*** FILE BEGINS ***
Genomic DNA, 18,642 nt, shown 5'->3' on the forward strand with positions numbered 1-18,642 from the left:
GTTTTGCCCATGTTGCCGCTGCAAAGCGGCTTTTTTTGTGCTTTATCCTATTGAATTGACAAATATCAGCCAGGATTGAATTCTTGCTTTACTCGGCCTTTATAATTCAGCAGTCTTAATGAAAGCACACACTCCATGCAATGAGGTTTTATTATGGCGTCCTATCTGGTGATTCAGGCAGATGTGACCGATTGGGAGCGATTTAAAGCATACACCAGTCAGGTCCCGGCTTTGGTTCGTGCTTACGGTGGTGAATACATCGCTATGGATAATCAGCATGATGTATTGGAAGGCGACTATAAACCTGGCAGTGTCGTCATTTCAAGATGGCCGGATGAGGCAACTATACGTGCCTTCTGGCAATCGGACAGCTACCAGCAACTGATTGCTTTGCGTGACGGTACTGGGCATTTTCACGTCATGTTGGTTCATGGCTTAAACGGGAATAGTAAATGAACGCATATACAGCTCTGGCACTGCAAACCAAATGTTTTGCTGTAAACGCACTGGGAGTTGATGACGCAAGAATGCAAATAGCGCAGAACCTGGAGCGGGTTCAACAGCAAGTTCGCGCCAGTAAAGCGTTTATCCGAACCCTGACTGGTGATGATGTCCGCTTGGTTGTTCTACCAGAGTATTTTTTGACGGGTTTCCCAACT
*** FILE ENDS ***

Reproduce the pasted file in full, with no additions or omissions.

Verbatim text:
Genomic DNA, 18,642 nt, shown 5'->3' on the forward strand with positions numbered 1-18,642 from the left:
GTTTTGCCCATGTTGCCGCTGCAAAGCGGCTTTTTTTGTGCTTTATCCTATTGAATTGACAAATATCAGCCAGGATTGAATTCTTGCTTTACTCGGCCTTTATAATTCAGCAGTCTTAATGAAAGCACACACTCCATGCAATGAGGTTTTATTATGGCGTCCTATCTGGTGATTCAGGCAGATGTGACCGATTGGGAGCGATTTAAAGCATACACCAGTCAGGTCCCGGCTTTGGTTCGTGCTTACGGTGGTGAATACATCGCTATGGATAATCAGCATGATGTATTGGAAGGCGACTATAAACCTGGCAGTGTCGTCATTTCAAGATGGCCGGATGAGGCAACTATACGTGCCTTCTGGCAATCGGACAGCTACCAGCAACTGATTGCTTTGCGTGACGGTACTGGGCATTTTCACGTCATGTTGGTTCATGGCTTAAACGGGAATAGTAAATGAACGCATATACAGCTCTGGCACTGCAAACCAAATGTTTTGCTGTAAACGCACTGGGAGTTGATGACGCAAGAATGCAAATAGCGCAGAACCTGGAGCGGGTTCAACAGCAAGTTCGCGCCAGTAAAGCGTTTATCCGAACCCTGACTGGTGATGATGTCCGCTTGGTTGTTCTACCAGAGTATTTTTTGACGGGTTTCCCAACT